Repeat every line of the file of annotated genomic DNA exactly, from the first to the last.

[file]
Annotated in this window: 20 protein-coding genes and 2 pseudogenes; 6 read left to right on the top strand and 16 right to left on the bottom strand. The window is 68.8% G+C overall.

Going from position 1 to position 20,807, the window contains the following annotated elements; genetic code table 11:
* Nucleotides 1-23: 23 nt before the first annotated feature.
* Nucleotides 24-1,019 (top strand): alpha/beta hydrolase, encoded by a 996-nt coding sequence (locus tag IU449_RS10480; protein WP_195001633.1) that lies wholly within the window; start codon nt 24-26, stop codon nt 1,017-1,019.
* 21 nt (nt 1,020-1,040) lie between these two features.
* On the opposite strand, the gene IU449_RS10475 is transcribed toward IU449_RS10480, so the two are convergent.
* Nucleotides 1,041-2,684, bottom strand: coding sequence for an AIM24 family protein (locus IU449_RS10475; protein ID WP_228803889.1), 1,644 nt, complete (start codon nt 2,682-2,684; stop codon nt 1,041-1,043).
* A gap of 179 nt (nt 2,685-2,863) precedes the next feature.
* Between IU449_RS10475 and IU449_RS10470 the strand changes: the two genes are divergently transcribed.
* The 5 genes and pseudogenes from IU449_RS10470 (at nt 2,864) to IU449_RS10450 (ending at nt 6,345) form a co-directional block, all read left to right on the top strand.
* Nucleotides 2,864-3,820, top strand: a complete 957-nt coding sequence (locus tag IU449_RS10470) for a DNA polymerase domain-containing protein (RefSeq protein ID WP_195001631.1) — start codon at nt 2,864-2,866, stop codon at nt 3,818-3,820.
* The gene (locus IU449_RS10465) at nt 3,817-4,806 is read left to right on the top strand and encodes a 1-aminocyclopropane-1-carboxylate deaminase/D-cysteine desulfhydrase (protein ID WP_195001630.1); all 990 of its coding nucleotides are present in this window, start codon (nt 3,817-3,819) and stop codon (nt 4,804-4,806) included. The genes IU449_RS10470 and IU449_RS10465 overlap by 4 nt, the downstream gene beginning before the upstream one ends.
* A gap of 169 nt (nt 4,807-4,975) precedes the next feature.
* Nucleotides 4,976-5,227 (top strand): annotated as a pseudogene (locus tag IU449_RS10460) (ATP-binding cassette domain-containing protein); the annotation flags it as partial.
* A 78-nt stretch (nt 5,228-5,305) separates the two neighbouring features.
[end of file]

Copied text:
Annotated in this window: 20 protein-coding genes and 2 pseudogenes; 6 read left to right on the top strand and 16 right to left on the bottom strand. The window is 68.8% G+C overall.

Going from position 1 to position 20,807, the window contains the following annotated elements; genetic code table 11:
* Nucleotides 1-23: 23 nt before the first annotated feature.
* Nucleotides 24-1,019 (top strand): alpha/beta hydrolase, encoded by a 996-nt coding sequence (locus tag IU449_RS10480; protein WP_195001633.1) that lies wholly within the window; start codon nt 24-26, stop codon nt 1,017-1,019.
* 21 nt (nt 1,020-1,040) lie between these two features.
* On the opposite strand, the gene IU449_RS10475 is transcribed toward IU449_RS10480, so the two are convergent.
* Nucleotides 1,041-2,684, bottom strand: coding sequence for an AIM24 family protein (locus IU449_RS10475; protein ID WP_228803889.1), 1,644 nt, complete (start codon nt 2,682-2,684; stop codon nt 1,041-1,043).
* A gap of 179 nt (nt 2,685-2,863) precedes the next feature.
* Between IU449_RS10475 and IU449_RS10470 the strand changes: the two genes are divergently transcribed.
* The 5 genes and pseudogenes from IU449_RS10470 (at nt 2,864) to IU449_RS10450 (ending at nt 6,345) form a co-directional block, all read left to right on the top strand.
* Nucleotides 2,864-3,820, top strand: a complete 957-nt coding sequence (locus tag IU449_RS10470) for a DNA polymerase domain-containing protein (RefSeq protein ID WP_195001631.1) — start codon at nt 2,864-2,866, stop codon at nt 3,818-3,820.
* The gene (locus IU449_RS10465) at nt 3,817-4,806 is read left to right on the top strand and encodes a 1-aminocyclopropane-1-carboxylate deaminase/D-cysteine desulfhydrase (protein ID WP_195001630.1); all 990 of its coding nucleotides are present in this window, start codon (nt 3,817-3,819) and stop codon (nt 4,804-4,806) included. The genes IU449_RS10470 and IU449_RS10465 overlap by 4 nt, the downstream gene beginning before the upstream one ends.
* A gap of 169 nt (nt 4,807-4,975) precedes the next feature.
* Nucleotides 4,976-5,227 (top strand): annotated as a pseudogene (locus tag IU449_RS10460) (ATP-binding cassette domain-containing protein); the annotation flags it as partial.
* A 78-nt stretch (nt 5,228-5,305) separates the two neighbouring features.